"When, in spite of my advice, a movement was begun, I offered of my own accord, not only my services, but my life and even my good name to be used in any way they might believe effective in stilling the rebel lion. I thought of the disaster which would follow the success of the revolution, and I deemed myself fortunate if by any sacrifice I could block the progress of such a useless calamity.

"My countrymen, I have given proof that I was one who sought liberty for our country and I still seek it. But as a first step I insisted upon the development of the people in order that, by means of education and of labor, they might acquire the proper individual character and force which would make them worthy of it. In my writings I have commended to you study and civic virtue, without which our redemption does not exist... I cannot do less than condemn, and I do condemn, this absurd and savage insurrection planned behind my back, which dishonors us before the Filipinos and discredits us with those who otherwise would argue in our behalf. I abominate its cruelties and disavow any kind of connection with it, regretting with all the sorrow of my soul that these reckless men have allowed themselves to be deceived. Let them return, then, to their homes, and may God pardon those who have acted in bad faith."

This message embodied precisely and exactly the avowed policy upon which the American Government has acted in the Philippines. What the patriot Rizal said with such force in speaking of the insurrection before we came to the islands applies with tenfold greater force to those who foolishly or wickedly opposed the mild and beneficent government we were instituting in the islands. The judgment of the martyred public servant, Rizal, whose birthday the Philippine people celebrate, and whom they worship as their hero and ideal, sets forth the duty of American sovereignty; a duty from which the American people will never flinch.

While we have been doing these great and beneficent works in the islands, we have yet been steadily reducing the cost at which they are done. The last Congress repealed the law for the war taxes, and the War Department has reduced the Army from the maximum number of one hundred thousand allowed under the law to very nearly the mini mum of sixty thousand.

Moreover, the last Congress enacted some admirable legislation affecting the Army, passing first of all the militia bill and then the bill to create a general staff. The militia bill represents the realization of a reform which had been championed ineffectually by Washington, and had been fruitlessly agitated ever since. At last we have taken from the statute books the obsolete militia law of the Revolutionary days and have provided for efficient aid to the National Guard of the States. I believe that no other great country has such fine natural material for volunteer soldiers as we have, and it is the obvious duty of the nation and of the States to make such provision as will enable this volunteer soldiery to be organized with all possible rapidity and efficiency in time of war; and, furthermore, to help in every way the National Guard in time of peace. The militia law enacted by Congress marks the first long step ever taken in this direction by the National Government. The general-staff law is of immense importance and benefit to the Regular Army. Individually, I would not admit that the American regular, either officer or enlisted man, is inferior to any other regular soldier in the world. In fact, if it were worth while to boast, I should be tempted to say that he was the best. But there must be proper training, proper organization and administration, in order to get the best service out of even the best troops. This is particularly the case with such a small army as ours, scattered over so vast a country. We do not need a large Regular Army, but we do need to have our small Regular Army the very best that can possibly be produced. Under the worn-out and ineffective organization which has hitherto existed, a sudden strain is absolutely certain to produce the dislocation and confusion we saw at the outbreak of the war with Spain; and when such dislocation and confusion occur it is easy and natural, but entirely improper, to blame the men who happen to be in office in stead of the system which is really responsible. Under the law just enacted by Congress this system will be changed immensely for the better, and every patriotic American ought to rejoice; for when we come to the Army and the Navy we deal with the honor and interests of all our people; and when such is the case party lines are as nothing, and we all stand shoulder to shoulder as Americans, moved only by pride in and love for our common country.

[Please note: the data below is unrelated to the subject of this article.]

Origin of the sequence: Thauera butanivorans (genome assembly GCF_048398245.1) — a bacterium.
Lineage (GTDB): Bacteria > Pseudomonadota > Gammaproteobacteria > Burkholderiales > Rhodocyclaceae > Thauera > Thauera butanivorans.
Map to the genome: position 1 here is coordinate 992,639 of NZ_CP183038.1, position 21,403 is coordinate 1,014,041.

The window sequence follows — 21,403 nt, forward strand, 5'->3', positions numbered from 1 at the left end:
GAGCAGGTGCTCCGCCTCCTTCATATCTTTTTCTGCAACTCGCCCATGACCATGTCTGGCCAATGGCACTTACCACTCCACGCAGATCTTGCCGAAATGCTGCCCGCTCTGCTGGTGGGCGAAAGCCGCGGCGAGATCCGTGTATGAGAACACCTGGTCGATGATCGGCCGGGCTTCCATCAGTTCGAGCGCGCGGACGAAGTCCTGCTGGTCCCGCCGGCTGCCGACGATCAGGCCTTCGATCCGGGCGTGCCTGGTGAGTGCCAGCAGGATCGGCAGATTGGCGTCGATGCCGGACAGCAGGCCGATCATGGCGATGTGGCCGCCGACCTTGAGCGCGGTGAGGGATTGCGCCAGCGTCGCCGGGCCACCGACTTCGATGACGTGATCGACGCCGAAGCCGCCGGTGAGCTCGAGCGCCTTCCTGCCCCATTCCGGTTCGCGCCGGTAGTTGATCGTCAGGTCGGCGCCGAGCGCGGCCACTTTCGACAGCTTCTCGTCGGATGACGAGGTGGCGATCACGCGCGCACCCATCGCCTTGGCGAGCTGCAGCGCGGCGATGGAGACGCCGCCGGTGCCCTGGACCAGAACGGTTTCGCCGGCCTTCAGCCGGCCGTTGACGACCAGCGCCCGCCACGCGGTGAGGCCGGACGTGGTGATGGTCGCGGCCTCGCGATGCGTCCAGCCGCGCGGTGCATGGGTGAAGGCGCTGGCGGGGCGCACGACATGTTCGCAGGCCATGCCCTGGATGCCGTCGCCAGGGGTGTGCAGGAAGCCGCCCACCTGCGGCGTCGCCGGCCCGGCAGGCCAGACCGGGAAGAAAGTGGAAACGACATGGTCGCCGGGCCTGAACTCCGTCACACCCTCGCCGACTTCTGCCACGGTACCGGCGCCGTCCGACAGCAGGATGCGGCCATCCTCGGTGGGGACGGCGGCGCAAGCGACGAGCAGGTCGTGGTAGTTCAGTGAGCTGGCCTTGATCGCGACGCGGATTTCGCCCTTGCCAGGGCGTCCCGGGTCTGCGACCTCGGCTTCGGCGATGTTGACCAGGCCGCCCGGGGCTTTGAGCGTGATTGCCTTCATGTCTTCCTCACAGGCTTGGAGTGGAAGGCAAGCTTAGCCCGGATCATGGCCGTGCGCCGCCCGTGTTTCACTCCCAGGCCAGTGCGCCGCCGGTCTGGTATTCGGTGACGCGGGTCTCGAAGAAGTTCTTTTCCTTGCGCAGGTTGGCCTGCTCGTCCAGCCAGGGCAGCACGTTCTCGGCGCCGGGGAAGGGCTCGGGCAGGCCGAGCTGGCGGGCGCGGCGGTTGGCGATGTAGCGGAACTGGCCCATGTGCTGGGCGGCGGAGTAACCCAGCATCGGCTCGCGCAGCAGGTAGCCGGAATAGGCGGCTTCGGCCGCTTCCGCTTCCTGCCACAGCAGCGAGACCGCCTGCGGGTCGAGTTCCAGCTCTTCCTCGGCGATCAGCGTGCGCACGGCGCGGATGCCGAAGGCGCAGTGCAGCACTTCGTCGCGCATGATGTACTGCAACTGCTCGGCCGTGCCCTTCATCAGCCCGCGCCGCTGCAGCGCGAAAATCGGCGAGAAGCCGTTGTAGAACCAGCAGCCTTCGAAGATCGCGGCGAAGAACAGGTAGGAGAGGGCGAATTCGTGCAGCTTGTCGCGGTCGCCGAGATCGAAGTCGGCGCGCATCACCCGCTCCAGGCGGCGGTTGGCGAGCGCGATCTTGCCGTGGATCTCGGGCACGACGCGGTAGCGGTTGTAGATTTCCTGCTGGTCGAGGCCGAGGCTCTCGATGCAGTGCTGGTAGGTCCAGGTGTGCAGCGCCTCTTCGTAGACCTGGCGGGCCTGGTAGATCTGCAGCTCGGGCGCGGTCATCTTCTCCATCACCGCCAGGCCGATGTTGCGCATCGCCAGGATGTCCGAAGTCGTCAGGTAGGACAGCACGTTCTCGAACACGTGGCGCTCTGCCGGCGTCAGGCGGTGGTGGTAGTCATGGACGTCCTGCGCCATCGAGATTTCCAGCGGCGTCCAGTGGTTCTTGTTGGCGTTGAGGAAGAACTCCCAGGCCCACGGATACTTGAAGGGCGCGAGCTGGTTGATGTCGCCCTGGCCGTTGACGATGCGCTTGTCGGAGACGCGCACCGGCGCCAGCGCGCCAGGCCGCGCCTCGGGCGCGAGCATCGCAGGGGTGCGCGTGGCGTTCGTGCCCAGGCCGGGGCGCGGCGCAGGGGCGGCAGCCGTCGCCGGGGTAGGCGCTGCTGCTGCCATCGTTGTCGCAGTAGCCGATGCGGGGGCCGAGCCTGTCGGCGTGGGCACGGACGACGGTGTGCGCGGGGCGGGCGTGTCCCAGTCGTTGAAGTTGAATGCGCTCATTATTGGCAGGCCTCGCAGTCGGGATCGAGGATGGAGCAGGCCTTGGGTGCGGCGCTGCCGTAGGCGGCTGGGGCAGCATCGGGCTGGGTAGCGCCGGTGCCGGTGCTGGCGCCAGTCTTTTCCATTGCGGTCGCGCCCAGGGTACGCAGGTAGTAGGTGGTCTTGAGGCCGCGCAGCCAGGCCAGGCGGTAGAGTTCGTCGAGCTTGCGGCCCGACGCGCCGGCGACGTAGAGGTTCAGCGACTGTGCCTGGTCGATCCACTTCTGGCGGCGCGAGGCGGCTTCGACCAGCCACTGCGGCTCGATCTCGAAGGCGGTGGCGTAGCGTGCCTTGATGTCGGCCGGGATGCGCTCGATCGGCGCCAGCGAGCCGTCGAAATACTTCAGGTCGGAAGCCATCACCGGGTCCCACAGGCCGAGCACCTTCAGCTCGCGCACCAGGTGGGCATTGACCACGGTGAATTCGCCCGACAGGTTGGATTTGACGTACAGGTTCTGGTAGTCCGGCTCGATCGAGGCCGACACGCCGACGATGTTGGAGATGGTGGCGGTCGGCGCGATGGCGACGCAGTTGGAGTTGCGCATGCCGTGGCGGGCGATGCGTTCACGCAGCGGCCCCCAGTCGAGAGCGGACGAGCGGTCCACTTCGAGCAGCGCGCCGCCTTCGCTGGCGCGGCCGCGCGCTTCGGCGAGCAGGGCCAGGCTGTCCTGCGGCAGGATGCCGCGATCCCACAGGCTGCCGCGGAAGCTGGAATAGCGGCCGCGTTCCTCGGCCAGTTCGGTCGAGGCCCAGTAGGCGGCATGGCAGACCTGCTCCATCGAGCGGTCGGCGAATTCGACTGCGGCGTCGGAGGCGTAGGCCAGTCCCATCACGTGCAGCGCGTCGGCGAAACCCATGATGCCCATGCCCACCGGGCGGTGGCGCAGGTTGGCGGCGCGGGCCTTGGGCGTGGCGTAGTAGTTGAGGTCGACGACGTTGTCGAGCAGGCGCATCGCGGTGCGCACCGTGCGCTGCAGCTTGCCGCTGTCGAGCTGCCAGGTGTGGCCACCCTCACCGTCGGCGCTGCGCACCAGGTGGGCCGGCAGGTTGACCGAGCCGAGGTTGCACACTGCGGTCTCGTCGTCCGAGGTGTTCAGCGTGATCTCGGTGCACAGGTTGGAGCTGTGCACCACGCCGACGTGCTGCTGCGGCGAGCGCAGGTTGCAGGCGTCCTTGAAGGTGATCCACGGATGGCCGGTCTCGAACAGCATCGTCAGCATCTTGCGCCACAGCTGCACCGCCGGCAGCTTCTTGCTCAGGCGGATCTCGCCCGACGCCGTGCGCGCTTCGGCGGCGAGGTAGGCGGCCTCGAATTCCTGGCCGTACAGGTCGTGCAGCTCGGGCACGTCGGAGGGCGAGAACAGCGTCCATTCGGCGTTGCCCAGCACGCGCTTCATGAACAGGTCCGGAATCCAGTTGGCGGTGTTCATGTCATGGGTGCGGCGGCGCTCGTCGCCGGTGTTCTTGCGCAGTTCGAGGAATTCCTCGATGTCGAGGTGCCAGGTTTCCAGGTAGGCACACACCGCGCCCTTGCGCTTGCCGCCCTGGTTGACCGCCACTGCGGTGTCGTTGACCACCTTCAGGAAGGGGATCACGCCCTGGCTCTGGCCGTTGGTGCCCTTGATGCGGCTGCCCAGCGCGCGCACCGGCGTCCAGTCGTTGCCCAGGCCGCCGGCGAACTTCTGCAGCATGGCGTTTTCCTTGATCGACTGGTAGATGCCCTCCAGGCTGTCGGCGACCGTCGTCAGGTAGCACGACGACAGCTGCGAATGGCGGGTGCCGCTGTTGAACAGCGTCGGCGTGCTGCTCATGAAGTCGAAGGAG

Theodore Roosevelt, Remarks in Fargo, North Dakota Online by Gerhard Peters and John T. Woolley, The American Presidency Project